The interrelatedness of nurses' career commitment and job performance is debated. In nursing, few studies have focused on the relationship between the two concepts. A convenience sample of 640 registered nurses (RNs) from 24 hospitals was recruited. A comparative design was used to assess differences among governmental, teaching and private hospitals in regard to the concepts measured.

In general, nurses were found to "agree" that they had a lifelong commitment to their careers, and that they were performing "well" their jobs in accordance with standards. Hospitals in the sample differed in most demographics except in gender, areas of work and decision-making styles. Based on the total scores of nurses' career commitment, there were no significant differences across hospitals. Based on the total scores of nurses' job performance, F-tests indicated some differences; the highest mean was at private hospitals. Using dimensional means of nurses' job performance uncovered no significant differences among hospitals. Individual items of nurses' job performance subscales differed, in some cases significantly, particularly for nurses working at private hospitals: nurses' career commitment was correlated positively and significantly with their job performance.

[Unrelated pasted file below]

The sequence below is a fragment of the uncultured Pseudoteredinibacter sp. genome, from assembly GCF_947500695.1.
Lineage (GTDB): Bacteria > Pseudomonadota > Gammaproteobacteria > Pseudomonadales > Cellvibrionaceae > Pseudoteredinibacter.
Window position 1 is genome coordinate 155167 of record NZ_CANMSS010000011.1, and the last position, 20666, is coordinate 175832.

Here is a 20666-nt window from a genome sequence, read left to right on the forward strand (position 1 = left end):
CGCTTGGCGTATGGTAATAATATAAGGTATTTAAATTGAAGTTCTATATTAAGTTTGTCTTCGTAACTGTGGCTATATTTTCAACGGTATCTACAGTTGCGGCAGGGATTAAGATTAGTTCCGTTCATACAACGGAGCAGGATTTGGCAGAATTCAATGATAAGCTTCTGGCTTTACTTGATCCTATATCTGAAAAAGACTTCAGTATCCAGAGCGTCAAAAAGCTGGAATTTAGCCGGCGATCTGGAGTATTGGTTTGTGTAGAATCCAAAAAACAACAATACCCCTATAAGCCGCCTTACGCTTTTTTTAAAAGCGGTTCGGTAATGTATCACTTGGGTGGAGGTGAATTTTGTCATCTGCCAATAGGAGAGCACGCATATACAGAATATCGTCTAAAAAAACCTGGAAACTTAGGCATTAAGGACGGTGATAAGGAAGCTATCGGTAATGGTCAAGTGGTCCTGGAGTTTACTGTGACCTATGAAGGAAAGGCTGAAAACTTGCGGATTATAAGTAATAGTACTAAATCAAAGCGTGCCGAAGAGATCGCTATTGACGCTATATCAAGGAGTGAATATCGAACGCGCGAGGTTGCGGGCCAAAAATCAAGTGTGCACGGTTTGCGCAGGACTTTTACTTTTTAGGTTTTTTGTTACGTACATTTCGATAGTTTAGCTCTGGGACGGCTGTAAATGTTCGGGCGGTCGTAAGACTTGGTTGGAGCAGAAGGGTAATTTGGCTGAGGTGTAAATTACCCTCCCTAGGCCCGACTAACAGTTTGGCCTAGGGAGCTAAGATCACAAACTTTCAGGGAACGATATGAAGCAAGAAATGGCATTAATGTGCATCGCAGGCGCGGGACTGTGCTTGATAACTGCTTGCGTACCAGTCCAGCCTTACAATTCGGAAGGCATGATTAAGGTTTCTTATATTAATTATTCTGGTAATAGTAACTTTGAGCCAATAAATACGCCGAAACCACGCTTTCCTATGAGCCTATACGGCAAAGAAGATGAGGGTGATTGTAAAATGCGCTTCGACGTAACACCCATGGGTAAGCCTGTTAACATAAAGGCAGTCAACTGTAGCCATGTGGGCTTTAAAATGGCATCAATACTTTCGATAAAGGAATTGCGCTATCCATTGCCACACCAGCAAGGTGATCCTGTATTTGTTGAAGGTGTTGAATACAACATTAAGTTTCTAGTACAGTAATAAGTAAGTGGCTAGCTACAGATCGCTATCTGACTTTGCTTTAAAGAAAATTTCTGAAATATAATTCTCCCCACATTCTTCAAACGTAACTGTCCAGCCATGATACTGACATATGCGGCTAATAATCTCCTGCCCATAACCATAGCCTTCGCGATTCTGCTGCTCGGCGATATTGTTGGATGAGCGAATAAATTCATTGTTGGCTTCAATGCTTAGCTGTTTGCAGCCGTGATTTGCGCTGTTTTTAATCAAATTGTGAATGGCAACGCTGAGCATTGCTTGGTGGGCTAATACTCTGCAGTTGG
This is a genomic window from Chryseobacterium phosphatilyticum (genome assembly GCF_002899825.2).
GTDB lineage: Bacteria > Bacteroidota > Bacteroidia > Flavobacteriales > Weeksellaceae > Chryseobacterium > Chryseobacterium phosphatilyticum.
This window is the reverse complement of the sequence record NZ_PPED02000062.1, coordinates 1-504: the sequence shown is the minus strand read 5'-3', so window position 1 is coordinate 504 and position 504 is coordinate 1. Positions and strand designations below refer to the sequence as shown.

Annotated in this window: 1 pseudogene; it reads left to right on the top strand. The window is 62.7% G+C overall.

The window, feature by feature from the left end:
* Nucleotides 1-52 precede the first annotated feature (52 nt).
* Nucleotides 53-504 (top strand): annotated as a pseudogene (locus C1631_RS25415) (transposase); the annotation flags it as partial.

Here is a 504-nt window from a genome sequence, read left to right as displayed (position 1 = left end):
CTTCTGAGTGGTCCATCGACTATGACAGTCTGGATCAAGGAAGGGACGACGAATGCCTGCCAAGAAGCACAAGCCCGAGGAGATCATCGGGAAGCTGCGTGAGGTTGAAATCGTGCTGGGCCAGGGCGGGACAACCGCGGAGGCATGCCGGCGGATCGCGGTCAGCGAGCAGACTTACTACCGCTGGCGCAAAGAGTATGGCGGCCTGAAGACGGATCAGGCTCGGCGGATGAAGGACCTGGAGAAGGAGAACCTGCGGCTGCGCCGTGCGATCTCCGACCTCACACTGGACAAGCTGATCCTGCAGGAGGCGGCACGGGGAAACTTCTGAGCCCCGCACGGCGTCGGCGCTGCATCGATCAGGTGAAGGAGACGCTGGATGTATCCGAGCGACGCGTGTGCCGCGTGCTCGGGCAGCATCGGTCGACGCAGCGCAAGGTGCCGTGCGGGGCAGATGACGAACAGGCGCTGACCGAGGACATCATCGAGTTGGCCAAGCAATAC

Consistent with the current researchers' hypothesis, nurses' career commitment appears to influence job performance and is influenced by the nurses' characteristics and organizational factors in the workplace. Enhancing nurses' career commitment and their job performance should produce positive outcomes for nurses, patients and organizations.